When any minority group in a nation has aspersions cast upon it, it is important that rational and ethical citizens object strenuously, lest that out-group be further demonized into inhuman entities. And we saw what befell such groups in the Third Reich. Thus, I must extend kudos to both John Wickham and B.C. Pires who courageously took the Editors of The Barbados Nation to task for their scurrilous April Editorial demeaning all atheists inhabiting that island nation.
The main part of The Nation editors' rant was in asserting there was no place in the island (as a 'Christian nation") for atheists who were rendered "base and ignoble" beings by their disbelief. Of course, any editor who'd write such claptrap in a major national newspaper has to be himself questioned concerning base and ignoble motives.
Thankfully, sometime columnist John Wickham pulled the editors up for their blatant hypocrisy: taking them to task for claiming to respect unbelievers, while labeling them "base and ignoble". Meanwhile, B.C. Pires in his separate Nation column noted that Barbados "is no longer a Christian nation, if it ever were". Pointing the large Jewish and Muslim contingent, as well as nearly 15% of the 280,000-odd populace who are either professed agnostics or atheists. (Well, at least some of the battles I waged against over the top religionists in 1990 in the island's papers appears to have borne fruit.).
Again, the error made by the Nation's editors, as well as so many others (including in this country), is that of assuming because a group professes no belief in a deity, they have no morality. But this puts the cart before the horse, because it is not the existence per se of any deity that defines the Good, or the Moral, but whether in fact an act is good or moral on its merits. This is what the hate mongers don't get and likely never will.
In line with this, any persistent observer of human social interaction will note that the vast majority of people are law-abiding and decent folk who naturally practice a common-sense, utilitarian ethics similar to what has been described. No supernatural law or commandment ordains this behavior. Instead it is the conscious and deliberate recognition that the promotion of the welfare of others is directly linked to one's own welfare. Compromise others' security, and you in effect compromise your own. Undermine their welfare and you also undermine your own. No god is necessary. This has often been articulated under the ancient Hammurabi code credo: "Do unto others as you would have them do unto you." - which, alas, many Christian mistakenly attribute to Jesus Christ.
By contrast, religious morality is predicated on some formal codification of expected human behavior in terms of absolutist propositions, not subject to debate. The typical moral code of a religionist, whether Muslim, Pentecostal, Catholic or Jewish, isn’t subject to evolution or variation based on contingencies, or externalities. This blindness probably results from a 'control' meme that proclaims the morality as ‘god-ordained’ or revealed in some scripture or other. If ordained by a god - whether Allah, Jehovah, Yahweh or whoever, it cannot be compromised or altered no matter what.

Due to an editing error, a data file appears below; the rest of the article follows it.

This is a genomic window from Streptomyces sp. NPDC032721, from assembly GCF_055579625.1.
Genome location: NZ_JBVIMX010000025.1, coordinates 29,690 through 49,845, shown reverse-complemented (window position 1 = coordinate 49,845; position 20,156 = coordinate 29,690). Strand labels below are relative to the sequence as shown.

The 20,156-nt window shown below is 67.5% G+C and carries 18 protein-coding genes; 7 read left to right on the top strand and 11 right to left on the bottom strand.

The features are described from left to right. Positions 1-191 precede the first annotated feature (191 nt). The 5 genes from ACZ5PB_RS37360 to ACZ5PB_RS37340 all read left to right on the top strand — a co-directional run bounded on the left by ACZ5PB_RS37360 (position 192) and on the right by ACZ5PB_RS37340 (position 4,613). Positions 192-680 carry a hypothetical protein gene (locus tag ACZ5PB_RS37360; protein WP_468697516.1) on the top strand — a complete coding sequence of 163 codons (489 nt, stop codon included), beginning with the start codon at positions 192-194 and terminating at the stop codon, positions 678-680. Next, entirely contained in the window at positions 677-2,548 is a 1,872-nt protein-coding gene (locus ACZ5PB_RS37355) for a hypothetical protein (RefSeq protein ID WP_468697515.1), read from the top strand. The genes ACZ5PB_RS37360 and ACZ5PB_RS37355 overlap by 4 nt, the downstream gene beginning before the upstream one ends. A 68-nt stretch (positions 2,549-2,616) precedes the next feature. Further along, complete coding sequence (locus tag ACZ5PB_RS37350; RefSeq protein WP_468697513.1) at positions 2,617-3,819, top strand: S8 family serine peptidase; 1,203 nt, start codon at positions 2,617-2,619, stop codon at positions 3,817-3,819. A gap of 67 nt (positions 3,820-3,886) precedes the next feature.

But, as Kai Neilsson has asked in his book (Ethics Without God, Prometheus, 1992):
"Is an act good because God did it, or is it good independent of such action?"
For a genuine ethical basis, any human action must be totally independent of whether a god did it (in scriptures) or ordains it. It must be good on its own merits.
A first test, as Neilsson observes, is ethical choice predicated on a humane standard. Consider: if a human parent knows his child is trapped in a burning house, s/he will try to save it however s/he can. There is no way the human parent will simply walk out and allow 'fate' or "free will" of the child to make the decision. If the human parent has an ounce of common decency s/he must intervene.
However, god-ists generally seem quite happy to let their deity off the hook, when and where it suits their fancy. Start then with the standard deity template, say espoused by most Christians. This entity is posited as both omniscient and omnipotent (all knowing and all powerful). But when churches are destroyed by tornadoes, as occurred in Ala. in 1994, all sorts of excuses are proferred - and also "it's not our place to question the Divine". Why the hell not?
If you are going to attach supreme ("omni") attributes to its chracter, then make excuses when those attributes aren't manifested, we have every right to question not only the behavior but the putative existence.
Thus it follows, even from the most generic examples (presupposing a supernatural, omnipotent force) that human ethics trumps divine ethics on its face. If it does so, then it must also trump any and all human extensions of divine ethics. Whether in the ten commandments, canon law or wherever.
Hence, it follows that human ethics and ethical standards can exist independently of invoking any divine or religious fluff, affiliations or baggage.
Ethics without god then, is ethics elevated to its highest consistent standards without the need for baffling with bullshit.
A very good article for the basis of a godless morality:
Maybe the Nation's editors should study it carefully before they next sound- off on "ignoble" atheists!